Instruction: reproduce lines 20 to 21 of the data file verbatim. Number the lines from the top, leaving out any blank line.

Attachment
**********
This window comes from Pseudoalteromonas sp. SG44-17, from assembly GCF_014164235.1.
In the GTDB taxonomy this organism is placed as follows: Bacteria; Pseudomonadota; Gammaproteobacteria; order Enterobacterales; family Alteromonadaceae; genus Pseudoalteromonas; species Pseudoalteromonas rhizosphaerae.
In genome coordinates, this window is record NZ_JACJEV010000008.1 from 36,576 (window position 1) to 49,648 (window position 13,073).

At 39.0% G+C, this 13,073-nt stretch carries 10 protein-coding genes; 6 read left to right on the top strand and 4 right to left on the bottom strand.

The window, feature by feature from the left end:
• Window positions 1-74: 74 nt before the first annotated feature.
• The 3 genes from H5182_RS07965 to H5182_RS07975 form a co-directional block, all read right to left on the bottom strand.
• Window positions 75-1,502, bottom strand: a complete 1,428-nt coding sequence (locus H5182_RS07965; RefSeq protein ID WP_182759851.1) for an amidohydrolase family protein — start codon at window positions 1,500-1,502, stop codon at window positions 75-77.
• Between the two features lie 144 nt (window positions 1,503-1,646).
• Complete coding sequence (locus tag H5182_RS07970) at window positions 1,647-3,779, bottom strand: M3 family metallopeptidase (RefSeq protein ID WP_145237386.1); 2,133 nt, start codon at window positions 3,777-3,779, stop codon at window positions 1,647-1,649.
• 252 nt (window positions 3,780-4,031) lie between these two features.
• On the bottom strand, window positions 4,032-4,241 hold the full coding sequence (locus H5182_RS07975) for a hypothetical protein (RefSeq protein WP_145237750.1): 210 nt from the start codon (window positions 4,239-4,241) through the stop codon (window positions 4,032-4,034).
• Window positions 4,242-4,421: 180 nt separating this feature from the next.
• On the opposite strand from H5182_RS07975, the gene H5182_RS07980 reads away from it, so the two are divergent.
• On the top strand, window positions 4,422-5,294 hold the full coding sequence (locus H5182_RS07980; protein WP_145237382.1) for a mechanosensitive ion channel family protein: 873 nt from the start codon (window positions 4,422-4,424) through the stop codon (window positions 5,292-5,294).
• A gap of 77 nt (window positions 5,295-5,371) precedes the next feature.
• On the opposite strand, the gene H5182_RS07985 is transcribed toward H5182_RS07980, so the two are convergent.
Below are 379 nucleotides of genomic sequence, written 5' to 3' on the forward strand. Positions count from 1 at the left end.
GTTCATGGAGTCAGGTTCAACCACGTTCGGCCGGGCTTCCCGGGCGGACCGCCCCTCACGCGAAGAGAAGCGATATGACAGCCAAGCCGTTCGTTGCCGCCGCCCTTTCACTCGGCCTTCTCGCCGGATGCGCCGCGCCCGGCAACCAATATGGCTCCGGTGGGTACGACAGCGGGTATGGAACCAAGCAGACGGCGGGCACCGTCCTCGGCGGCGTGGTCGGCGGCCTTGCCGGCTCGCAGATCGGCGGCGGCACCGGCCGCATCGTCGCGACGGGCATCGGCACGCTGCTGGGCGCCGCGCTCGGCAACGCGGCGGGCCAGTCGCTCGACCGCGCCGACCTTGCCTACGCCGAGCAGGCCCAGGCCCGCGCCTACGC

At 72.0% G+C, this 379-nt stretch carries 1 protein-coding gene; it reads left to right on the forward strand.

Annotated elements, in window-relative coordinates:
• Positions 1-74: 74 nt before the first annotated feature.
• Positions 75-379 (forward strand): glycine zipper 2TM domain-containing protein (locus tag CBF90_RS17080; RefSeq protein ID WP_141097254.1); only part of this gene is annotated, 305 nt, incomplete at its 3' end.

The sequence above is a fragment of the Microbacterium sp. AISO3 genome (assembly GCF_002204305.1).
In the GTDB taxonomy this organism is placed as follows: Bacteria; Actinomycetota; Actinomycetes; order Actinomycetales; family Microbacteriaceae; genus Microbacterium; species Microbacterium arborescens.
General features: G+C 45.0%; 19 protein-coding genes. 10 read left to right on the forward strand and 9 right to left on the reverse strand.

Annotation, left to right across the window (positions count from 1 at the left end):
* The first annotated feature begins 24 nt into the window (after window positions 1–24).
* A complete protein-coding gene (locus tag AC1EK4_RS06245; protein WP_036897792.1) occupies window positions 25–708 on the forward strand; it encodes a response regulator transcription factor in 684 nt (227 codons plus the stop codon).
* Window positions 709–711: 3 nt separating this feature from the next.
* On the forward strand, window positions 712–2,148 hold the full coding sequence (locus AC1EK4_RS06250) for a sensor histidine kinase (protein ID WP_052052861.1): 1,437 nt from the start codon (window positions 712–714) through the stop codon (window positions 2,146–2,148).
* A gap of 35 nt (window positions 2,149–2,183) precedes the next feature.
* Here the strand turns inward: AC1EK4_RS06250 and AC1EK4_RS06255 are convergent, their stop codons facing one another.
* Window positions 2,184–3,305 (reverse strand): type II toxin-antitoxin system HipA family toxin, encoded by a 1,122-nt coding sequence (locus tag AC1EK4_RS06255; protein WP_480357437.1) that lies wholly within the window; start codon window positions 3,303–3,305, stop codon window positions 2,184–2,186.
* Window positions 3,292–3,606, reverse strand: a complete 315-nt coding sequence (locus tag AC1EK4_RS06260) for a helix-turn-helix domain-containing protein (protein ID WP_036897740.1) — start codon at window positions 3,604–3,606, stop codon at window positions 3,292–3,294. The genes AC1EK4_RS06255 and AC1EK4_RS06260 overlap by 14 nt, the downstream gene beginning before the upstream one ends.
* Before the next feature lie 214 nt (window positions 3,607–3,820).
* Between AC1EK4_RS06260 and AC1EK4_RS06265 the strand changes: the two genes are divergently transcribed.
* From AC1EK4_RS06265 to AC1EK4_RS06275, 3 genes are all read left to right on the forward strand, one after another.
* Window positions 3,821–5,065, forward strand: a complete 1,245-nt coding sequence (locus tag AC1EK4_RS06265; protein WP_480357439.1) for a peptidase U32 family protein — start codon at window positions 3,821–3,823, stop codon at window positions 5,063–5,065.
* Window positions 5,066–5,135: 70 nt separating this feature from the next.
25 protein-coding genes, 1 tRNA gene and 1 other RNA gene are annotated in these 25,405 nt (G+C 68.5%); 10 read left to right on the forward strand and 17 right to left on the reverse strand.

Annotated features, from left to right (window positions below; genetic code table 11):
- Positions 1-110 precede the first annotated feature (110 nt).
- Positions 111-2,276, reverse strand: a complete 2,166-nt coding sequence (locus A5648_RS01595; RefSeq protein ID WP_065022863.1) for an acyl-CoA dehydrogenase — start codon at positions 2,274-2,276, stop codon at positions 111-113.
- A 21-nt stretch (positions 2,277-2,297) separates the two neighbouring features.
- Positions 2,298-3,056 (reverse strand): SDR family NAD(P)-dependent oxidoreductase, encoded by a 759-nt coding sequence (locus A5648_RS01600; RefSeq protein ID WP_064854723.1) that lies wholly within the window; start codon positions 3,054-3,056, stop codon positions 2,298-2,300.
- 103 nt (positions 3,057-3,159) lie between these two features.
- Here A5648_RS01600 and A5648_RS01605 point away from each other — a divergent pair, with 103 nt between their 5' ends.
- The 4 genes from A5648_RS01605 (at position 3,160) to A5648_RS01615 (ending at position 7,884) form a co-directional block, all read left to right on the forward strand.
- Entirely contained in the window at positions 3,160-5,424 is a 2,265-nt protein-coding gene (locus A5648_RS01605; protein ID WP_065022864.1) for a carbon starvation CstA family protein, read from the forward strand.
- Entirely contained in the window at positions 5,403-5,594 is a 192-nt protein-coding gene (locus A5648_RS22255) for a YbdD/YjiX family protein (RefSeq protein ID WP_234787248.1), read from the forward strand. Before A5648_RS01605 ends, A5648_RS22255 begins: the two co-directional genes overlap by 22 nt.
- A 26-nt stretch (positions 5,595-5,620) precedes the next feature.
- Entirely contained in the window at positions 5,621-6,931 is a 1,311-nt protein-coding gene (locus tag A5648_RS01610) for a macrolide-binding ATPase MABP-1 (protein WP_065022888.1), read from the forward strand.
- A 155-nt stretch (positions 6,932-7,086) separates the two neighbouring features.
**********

At 72.0% G+C, this 379-nt stretch carries 1 protein-coding gene; it reads left to right on the forward strand.

Annotated elements, in window-relative coordinates: